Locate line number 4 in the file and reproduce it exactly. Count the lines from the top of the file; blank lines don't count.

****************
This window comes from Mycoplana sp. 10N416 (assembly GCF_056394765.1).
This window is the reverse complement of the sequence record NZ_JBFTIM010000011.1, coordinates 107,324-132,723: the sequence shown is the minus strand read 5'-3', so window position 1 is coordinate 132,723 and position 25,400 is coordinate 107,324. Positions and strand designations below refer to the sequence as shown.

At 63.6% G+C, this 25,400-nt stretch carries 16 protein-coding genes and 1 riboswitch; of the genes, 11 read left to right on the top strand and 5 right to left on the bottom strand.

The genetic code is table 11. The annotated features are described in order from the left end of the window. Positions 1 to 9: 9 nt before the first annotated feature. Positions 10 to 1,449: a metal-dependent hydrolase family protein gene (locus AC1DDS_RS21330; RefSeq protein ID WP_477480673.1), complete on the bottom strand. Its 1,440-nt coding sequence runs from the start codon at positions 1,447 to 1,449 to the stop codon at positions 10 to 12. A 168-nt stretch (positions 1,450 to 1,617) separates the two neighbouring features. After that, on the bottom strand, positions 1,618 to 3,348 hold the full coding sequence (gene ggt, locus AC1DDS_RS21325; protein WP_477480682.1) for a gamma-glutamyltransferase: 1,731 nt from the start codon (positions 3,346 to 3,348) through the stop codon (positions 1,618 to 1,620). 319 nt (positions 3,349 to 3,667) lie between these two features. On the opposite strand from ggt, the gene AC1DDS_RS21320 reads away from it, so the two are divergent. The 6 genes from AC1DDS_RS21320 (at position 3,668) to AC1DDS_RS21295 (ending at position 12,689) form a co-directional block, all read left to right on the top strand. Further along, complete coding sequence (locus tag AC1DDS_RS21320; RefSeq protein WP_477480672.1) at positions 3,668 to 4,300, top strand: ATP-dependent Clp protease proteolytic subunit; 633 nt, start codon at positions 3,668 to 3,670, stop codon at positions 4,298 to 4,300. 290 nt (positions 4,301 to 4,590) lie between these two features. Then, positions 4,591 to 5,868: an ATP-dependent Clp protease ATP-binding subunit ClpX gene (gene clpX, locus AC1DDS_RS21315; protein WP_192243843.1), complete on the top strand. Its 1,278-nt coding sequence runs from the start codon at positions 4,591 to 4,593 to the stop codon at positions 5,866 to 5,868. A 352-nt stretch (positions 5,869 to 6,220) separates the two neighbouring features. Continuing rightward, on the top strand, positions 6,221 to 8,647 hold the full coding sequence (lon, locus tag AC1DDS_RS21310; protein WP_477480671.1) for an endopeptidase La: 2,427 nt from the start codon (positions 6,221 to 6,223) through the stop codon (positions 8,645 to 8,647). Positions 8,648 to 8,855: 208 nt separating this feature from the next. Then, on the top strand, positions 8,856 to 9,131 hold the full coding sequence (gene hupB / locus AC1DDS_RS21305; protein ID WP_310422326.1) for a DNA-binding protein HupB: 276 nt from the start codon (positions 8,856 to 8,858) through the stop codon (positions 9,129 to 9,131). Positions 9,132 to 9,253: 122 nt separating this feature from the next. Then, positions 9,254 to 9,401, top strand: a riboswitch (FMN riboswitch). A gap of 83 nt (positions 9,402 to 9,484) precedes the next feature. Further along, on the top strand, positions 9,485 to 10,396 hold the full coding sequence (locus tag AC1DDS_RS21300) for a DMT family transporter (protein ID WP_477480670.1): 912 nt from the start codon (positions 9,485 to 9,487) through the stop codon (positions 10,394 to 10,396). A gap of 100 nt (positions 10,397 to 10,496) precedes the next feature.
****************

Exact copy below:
The genetic code is table 11. The annotated features are described in order from the left end of the window. Positions 1 to 9: 9 nt before the first annotated feature. Positions 10 to 1,449: a metal-dependent hydrolase family protein gene (locus AC1DDS_RS21330; RefSeq protein ID WP_477480673.1), complete on the bottom strand. Its 1,440-nt coding sequence runs from the start codon at positions 1,447 to 1,449 to the stop codon at positions 10 to 12. A 168-nt stretch (positions 1,450 to 1,617) separates the two neighbouring features. After that, on the bottom strand, positions 1,618 to 3,348 hold the full coding sequence (gene ggt, locus AC1DDS_RS21325; protein WP_477480682.1) for a gamma-glutamyltransferase: 1,731 nt from the start codon (positions 3,346 to 3,348) through the stop codon (positions 1,618 to 1,620). 319 nt (positions 3,349 to 3,667) lie between these two features. On the opposite strand from ggt, the gene AC1DDS_RS21320 reads away from it, so the two are divergent. The 6 genes from AC1DDS_RS21320 (at position 3,668) to AC1DDS_RS21295 (ending at position 12,689) form a co-directional block, all read left to right on the top strand. Further along, complete coding sequence (locus tag AC1DDS_RS21320; RefSeq protein WP_477480672.1) at positions 3,668 to 4,300, top strand: ATP-dependent Clp protease proteolytic subunit; 633 nt, start codon at positions 3,668 to 3,670, stop codon at positions 4,298 to 4,300. 290 nt (positions 4,301 to 4,590) lie between these two features. Then, positions 4,591 to 5,868: an ATP-dependent Clp protease ATP-binding subunit ClpX gene (gene clpX, locus AC1DDS_RS21315; protein WP_192243843.1), complete on the top strand. Its 1,278-nt coding sequence runs from the start codon at positions 4,591 to 4,593 to the stop codon at positions 5,866 to 5,868. A 352-nt stretch (positions 5,869 to 6,220) separates the two neighbouring features. Continuing rightward, on the top strand, positions 6,221 to 8,647 hold the full coding sequence (lon, locus tag AC1DDS_RS21310; protein WP_477480671.1) for an endopeptidase La: 2,427 nt from the start codon (positions 6,221 to 6,223) through the stop codon (positions 8,645 to 8,647). Positions 8,648 to 8,855: 208 nt separating this feature from the next. Then, on the top strand, positions 8,856 to 9,131 hold the full coding sequence (gene hupB / locus AC1DDS_RS21305; protein ID WP_310422326.1) for a DNA-binding protein HupB: 276 nt from the start codon (positions 8,856 to 8,858) through the stop codon (positions 9,129 to 9,131). Positions 9,132 to 9,253: 122 nt separating this feature from the next. Then, positions 9,254 to 9,401, top strand: a riboswitch (FMN riboswitch). A gap of 83 nt (positions 9,402 to 9,484) precedes the next feature. Further along, on the top strand, positions 9,485 to 10,396 hold the full coding sequence (locus tag AC1DDS_RS21300) for a DMT family transporter (protein ID WP_477480670.1): 912 nt from the start codon (positions 9,485 to 9,487) through the stop codon (positions 10,394 to 10,396). A gap of 100 nt (positions 10,397 to 10,496) precedes the next feature.